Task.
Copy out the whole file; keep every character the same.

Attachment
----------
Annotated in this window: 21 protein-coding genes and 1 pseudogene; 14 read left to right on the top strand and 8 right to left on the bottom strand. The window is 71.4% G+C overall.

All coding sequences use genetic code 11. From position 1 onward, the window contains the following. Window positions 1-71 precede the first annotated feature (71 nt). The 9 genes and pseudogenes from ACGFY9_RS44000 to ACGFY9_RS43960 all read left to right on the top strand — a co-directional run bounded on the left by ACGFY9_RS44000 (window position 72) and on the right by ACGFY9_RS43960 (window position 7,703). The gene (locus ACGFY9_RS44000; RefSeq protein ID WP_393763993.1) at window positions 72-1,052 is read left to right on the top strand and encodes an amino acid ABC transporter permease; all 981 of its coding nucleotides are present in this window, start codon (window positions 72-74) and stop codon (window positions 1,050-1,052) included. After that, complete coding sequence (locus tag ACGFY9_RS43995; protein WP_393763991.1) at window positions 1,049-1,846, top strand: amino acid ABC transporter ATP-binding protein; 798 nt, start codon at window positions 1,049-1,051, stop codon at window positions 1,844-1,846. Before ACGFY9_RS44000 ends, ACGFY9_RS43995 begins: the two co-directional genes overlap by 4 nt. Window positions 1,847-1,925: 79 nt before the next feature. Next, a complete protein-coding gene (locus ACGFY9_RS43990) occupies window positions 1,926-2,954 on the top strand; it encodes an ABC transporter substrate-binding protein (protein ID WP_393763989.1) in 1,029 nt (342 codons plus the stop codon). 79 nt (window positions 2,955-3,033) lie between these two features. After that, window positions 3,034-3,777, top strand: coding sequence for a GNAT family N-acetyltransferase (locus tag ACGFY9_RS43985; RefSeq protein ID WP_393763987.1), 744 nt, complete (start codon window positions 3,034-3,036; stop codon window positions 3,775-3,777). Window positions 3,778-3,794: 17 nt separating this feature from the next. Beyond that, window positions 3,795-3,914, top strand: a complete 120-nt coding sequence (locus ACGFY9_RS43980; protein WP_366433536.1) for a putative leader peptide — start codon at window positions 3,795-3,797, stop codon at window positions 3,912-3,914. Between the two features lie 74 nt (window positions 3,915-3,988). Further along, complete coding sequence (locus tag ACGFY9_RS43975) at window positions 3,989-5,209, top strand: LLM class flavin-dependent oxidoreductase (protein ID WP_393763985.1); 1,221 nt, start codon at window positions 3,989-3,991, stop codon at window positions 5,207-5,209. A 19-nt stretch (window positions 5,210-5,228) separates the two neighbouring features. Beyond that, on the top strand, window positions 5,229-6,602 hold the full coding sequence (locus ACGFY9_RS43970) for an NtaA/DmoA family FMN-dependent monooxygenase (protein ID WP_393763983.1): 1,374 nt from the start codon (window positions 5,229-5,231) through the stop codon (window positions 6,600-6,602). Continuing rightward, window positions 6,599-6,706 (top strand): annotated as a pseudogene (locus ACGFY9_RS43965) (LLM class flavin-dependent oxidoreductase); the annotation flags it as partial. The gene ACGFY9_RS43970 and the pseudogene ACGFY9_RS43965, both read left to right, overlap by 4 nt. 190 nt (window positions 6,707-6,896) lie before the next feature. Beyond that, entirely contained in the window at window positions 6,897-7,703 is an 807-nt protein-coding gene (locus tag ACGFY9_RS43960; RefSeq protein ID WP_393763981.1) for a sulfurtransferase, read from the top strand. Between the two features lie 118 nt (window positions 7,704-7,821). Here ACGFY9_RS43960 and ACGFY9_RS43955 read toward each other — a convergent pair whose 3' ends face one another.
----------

Annotated in this window: 21 protein-coding genes and 1 pseudogene; 14 read left to right on the top strand and 8 right to left on the bottom strand. The window is 71.4% G+C overall.

All coding sequences use genetic code 11. From position 1 onward, the window contains the following. Window positions 1-71 precede the first annotated feature (71 nt). The 9 genes and pseudogenes from ACGFY9_RS44000 to ACGFY9_RS43960 all read left to right on the top strand — a co-directional run bounded on the left by ACGFY9_RS44000 (window position 72) and on the right by ACGFY9_RS43960 (window position 7,703). The gene (locus ACGFY9_RS44000; RefSeq protein ID WP_393763993.1) at window positions 72-1,052 is read left to right on the top strand and encodes an amino acid ABC transporter permease; all 981 of its coding nucleotides are present in this window, start codon (window positions 72-74) and stop codon (window positions 1,050-1,052) included. After that, complete coding sequence (locus tag ACGFY9_RS43995; protein WP_393763991.1) at window positions 1,049-1,846, top strand: amino acid ABC transporter ATP-binding protein; 798 nt, start codon at window positions 1,049-1,051, stop codon at window positions 1,844-1,846. Before ACGFY9_RS44000 ends, ACGFY9_RS43995 begins: the two co-directional genes overlap by 4 nt. Window positions 1,847-1,925: 79 nt before the next feature. Next, a complete protein-coding gene (locus ACGFY9_RS43990) occupies window positions 1,926-2,954 on the top strand; it encodes an ABC transporter substrate-binding protein (protein ID WP_393763989.1) in 1,029 nt (342 codons plus the stop codon). 79 nt (window positions 2,955-3,033) lie between these two features. After that, window positions 3,034-3,777, top strand: coding sequence for a GNAT family N-acetyltransferase (locus tag ACGFY9_RS43985; RefSeq protein ID WP_393763987.1), 744 nt, complete (start codon window positions 3,034-3,036; stop codon window positions 3,775-3,777). Window positions 3,778-3,794: 17 nt separating this feature from the next. Beyond that, window positions 3,795-3,914, top strand: a complete 120-nt coding sequence (locus ACGFY9_RS43980; protein WP_366433536.1) for a putative leader peptide — start codon at window positions 3,795-3,797, stop codon at window positions 3,912-3,914. Between the two features lie 74 nt (window positions 3,915-3,988). Further along, complete coding sequence (locus tag ACGFY9_RS43975) at window positions 3,989-5,209, top strand: LLM class flavin-dependent oxidoreductase (protein ID WP_393763985.1); 1,221 nt, start codon at window positions 3,989-3,991, stop codon at window positions 5,207-5,209. A 19-nt stretch (window positions 5,210-5,228) separates the two neighbouring features. Beyond that, on the top strand, window positions 5,229-6,602 hold the full coding sequence (locus ACGFY9_RS43970) for an NtaA/DmoA family FMN-dependent monooxygenase (protein ID WP_393763983.1): 1,374 nt from the start codon (window positions 5,229-5,231) through the stop codon (window positions 6,600-6,602). Continuing rightward, window positions 6,599-6,706 (top strand): annotated as a pseudogene (locus ACGFY9_RS43965) (LLM class flavin-dependent oxidoreductase); the annotation flags it as partial. The gene ACGFY9_RS43970 and the pseudogene ACGFY9_RS43965, both read left to right, overlap by 4 nt. 190 nt (window positions 6,707-6,896) lie before the next feature. Beyond that, entirely contained in the window at window positions 6,897-7,703 is an 807-nt protein-coding gene (locus tag ACGFY9_RS43960; RefSeq protein ID WP_393763981.1) for a sulfurtransferase, read from the top strand. Between the two features lie 118 nt (window positions 7,704-7,821). Here ACGFY9_RS43960 and ACGFY9_RS43955 read toward each other — a convergent pair whose 3' ends face one another.